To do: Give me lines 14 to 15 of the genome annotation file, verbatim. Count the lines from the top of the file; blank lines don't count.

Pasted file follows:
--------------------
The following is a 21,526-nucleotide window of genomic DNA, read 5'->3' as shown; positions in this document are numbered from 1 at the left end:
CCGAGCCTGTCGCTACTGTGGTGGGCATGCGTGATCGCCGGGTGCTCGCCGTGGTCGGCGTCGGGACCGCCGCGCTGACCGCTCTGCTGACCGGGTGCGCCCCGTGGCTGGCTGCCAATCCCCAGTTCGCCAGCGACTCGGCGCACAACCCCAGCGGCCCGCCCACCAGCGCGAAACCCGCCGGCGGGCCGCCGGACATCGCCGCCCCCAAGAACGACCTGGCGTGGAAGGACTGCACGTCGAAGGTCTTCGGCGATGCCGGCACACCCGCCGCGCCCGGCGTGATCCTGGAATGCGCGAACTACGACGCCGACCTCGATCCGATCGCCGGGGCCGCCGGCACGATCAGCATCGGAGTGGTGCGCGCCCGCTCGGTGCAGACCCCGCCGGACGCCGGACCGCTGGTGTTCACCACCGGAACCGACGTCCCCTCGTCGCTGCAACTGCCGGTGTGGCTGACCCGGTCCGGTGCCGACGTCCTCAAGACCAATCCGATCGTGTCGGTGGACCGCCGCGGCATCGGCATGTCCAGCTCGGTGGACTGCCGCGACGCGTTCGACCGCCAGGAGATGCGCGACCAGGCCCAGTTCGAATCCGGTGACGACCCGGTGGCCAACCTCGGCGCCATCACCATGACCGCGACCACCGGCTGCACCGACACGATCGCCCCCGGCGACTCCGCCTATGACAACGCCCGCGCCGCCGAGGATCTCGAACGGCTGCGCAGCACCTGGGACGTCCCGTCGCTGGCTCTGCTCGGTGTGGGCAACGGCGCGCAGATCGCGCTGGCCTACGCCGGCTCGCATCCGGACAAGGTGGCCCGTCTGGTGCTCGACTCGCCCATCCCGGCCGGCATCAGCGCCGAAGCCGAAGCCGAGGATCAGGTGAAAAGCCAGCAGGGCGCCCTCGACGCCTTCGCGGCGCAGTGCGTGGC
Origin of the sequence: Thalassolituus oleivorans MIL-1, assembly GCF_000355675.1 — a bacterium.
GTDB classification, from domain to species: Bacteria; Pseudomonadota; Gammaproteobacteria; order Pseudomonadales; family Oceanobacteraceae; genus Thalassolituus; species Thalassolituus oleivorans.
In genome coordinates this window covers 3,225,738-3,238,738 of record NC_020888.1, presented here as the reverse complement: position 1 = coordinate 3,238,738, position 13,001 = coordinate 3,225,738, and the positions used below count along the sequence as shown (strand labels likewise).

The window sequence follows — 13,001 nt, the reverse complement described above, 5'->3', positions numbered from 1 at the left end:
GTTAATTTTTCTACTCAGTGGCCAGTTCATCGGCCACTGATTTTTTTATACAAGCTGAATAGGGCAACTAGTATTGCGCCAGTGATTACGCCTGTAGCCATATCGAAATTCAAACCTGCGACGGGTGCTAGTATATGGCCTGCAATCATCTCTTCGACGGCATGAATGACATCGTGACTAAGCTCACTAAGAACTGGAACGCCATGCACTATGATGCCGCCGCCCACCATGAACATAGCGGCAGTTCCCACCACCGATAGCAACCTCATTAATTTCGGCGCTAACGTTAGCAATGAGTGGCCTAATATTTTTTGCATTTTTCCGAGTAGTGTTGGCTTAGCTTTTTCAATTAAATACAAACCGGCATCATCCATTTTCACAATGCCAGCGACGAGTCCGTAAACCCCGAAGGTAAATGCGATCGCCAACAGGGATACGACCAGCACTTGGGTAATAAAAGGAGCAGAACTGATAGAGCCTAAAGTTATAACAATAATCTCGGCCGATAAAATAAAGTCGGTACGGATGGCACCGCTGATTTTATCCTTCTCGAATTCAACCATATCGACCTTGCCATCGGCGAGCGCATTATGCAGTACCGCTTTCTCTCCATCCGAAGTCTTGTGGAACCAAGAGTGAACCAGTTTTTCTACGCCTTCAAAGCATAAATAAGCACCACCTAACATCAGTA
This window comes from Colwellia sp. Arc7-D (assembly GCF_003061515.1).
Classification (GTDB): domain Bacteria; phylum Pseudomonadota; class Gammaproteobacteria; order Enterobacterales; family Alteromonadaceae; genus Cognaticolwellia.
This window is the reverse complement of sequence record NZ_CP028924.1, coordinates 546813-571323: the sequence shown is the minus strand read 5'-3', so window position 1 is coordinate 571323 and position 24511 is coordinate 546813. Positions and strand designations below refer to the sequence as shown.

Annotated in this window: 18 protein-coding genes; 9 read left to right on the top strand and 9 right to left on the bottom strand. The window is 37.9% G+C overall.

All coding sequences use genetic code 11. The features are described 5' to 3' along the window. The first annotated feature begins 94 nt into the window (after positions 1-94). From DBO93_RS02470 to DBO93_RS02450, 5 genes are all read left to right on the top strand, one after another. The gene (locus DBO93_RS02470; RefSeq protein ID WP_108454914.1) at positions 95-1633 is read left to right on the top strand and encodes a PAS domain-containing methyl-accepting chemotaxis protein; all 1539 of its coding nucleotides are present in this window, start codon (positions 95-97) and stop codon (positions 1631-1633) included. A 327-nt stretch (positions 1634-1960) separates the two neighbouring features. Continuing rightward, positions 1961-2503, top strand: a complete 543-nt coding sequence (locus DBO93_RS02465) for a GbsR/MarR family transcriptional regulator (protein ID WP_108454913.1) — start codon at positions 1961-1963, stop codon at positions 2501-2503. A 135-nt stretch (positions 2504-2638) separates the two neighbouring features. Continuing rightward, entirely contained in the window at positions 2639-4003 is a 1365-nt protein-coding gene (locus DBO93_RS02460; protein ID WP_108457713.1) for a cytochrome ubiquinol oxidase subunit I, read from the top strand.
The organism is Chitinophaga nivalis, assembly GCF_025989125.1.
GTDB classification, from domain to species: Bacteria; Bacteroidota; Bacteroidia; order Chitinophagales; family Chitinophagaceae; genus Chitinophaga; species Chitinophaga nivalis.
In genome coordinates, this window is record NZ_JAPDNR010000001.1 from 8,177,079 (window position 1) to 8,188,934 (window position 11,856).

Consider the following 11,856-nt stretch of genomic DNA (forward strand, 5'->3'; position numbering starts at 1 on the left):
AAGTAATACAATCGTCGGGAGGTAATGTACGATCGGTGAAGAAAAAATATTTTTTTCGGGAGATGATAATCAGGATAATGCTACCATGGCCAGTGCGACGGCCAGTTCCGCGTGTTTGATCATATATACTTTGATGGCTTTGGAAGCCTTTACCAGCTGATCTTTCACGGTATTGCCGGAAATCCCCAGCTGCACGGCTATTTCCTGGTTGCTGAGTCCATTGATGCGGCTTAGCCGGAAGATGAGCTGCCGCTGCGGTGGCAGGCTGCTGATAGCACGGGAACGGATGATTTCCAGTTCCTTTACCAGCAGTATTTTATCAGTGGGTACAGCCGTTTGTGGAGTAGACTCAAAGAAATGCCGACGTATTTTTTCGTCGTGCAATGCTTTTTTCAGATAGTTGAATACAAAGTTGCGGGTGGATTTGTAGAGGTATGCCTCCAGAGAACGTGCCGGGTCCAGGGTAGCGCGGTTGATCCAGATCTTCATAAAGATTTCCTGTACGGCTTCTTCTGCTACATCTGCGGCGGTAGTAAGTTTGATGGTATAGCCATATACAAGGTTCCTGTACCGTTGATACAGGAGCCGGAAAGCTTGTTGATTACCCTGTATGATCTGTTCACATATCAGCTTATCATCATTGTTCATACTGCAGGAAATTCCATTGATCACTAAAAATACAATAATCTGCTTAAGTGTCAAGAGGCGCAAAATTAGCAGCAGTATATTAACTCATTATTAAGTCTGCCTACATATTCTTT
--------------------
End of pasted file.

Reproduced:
GTDB classification, from domain to species: Bacteria; Bacteroidota; Bacteroidia; order Chitinophagales; family Chitinophagaceae; genus Chitinophaga; species Chitinophaga nivalis.
In genome coordinates, this window is record NZ_JAPDNR010000001.1 from 8,177,079 (window position 1) to 8,188,934 (window position 11,856).